Sometimes it is worthwhile to look back at what you have been toiling with to see if you are staying on or near the path that you envisioned, or if the forces of either stagnation or innovation have taken you off into another place. This is a good time for me to make that look back.
A long time ago, I had the opportunity to get involved in the world of Quality for medical laboratories. To be truthful, it was not my idea, but rather that of my mentor, John Angus Smith, but I take credit for recognizing an opportunity when it came along and taking to places that John, I don’t think envisioned.
The primary model was to create a local proficiency testing program for local laboratories because of total frustration with the choices, especially those from out-of-country that were available at the time. By housing the program inside the university it gave him access available space and to physicians in specialty training (residents) who could help with writing the educational critiques.
When I took over the program, identified as Clinical Microbiology Proficiency Testing (CMPT) as it still is, I quickly realized that being “inside the walls” of the university provided more than space and slaves, but also create an environment for research and development and education in a topic that was essentially beyond the scope and vision of most academics.
Over time the theme of university based proficiency testing expanded from solely providing local community service in medical laboratory quality assessment to national coverage and then to international. The technical focus certainly expanded through aggressive research and development into innovative approaches to simulated samples in both clinical and water samples. Perhaps more importantly, and consistent with our education foundation was the generation of better educational critiques and photographs and treatises and manuscripts, the impact of which has been greatly expanded through electronic access.
The next phase of theme development was the topic of my last entry [see: http://www.medicallaboratoryquality.com/2014/04/fishing-and-proficiency-testing.html ] where it became relevant to share our knowledge, not though manuscript but through hands-on real-time training, with the people and countries that would benefit by establishing their own independent programs that could network with us, or not, depending on their own needs and requirements. Several have seen value, and have returned for more time with us, others have chosen to work though co-venture studies.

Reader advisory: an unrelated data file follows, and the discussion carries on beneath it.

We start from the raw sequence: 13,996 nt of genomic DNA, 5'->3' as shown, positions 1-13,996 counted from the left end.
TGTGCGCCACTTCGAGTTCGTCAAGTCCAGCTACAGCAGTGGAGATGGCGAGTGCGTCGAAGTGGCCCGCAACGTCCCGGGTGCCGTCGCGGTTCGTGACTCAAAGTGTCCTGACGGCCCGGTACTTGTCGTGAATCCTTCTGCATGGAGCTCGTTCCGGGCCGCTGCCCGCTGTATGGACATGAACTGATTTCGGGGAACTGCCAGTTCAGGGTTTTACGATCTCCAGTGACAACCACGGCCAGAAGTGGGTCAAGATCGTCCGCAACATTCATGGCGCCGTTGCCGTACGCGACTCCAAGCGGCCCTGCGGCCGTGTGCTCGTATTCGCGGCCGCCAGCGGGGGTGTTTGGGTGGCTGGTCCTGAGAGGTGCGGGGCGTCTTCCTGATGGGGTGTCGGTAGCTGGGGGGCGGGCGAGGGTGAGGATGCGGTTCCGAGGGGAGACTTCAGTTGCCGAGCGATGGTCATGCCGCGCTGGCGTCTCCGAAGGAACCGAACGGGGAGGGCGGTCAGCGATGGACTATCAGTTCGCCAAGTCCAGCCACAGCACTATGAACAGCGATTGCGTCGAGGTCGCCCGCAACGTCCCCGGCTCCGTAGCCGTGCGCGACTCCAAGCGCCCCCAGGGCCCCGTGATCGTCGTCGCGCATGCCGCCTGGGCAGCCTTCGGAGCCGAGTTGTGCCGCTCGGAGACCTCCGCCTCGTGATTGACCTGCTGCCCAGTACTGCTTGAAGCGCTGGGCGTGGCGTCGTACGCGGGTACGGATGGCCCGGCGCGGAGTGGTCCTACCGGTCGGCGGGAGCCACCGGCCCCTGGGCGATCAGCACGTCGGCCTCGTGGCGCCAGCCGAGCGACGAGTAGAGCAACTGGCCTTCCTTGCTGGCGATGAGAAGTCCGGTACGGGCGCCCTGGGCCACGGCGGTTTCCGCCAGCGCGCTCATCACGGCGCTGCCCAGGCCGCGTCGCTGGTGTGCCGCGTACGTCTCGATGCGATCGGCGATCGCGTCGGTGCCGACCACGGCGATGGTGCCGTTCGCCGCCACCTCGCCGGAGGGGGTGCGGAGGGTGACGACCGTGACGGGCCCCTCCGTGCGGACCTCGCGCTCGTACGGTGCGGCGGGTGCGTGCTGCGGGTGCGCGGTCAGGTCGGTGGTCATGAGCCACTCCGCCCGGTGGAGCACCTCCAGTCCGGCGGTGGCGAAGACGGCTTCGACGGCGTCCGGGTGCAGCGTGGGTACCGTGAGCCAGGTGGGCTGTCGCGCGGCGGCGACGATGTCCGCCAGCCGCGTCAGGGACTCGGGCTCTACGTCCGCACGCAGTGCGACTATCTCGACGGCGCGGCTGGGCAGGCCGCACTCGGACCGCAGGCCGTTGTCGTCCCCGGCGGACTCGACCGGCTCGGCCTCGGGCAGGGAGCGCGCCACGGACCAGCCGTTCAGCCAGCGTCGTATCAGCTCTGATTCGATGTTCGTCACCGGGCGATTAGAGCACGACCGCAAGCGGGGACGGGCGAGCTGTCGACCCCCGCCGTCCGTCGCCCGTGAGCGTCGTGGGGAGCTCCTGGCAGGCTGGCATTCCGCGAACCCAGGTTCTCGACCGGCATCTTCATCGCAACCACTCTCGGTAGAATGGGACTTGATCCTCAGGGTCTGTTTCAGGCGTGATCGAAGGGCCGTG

The next step was probably our most adventurous, when we developed our sister program the UBC Program Office for Laboratory Quality Management (POLQM) because it expanded our them from strictly laboratory technical to laboratory management, and opened up a whole new set of opportunities including study of basic knowledge of laboratory quality management, provision of community services in quality management and education, and participation in the national and beyond dialogue in the themes critical to patient safety through better laboratories.
One does not have to look very far to see how much information most laboratorians don’t have in the domain of quality to understand how much enthusiasm there has been in with POLQM participants and at the same time how much push back there has been from some laboratorian luddites. But in the meantime we have still been able to develop a form of graduate program (PhD) and a visiting scientist program.
Over the past two months we have had the opportunity to work with a visiting scientist from China, a senior laboratory director, with an interest and passion in learning more about laboratory quality and laboratory safety. It has been a real pleasure and a huge success in having him here. During his short visit, we have participated in a national Quality Seminar, participated in a number of Laboratory Safety Audits, Created an international (three continent) on-line survey on the Quality aspects of blood culturing, and developed a manuscript soon ready for submission on barriers to success in laboratory improvements.
So as I stand back today and remember where we started and how we have progressed, I feel pretty pleased with where we are. Where we could have been complacent we have been activist; where we could have been staid we have been innovative. And where we have met roadblocks we have created go-arounds. I think my mentor would have been pleased.
PS: Anyone interested in hearing more about the visiting scientist program is welcome to contact.
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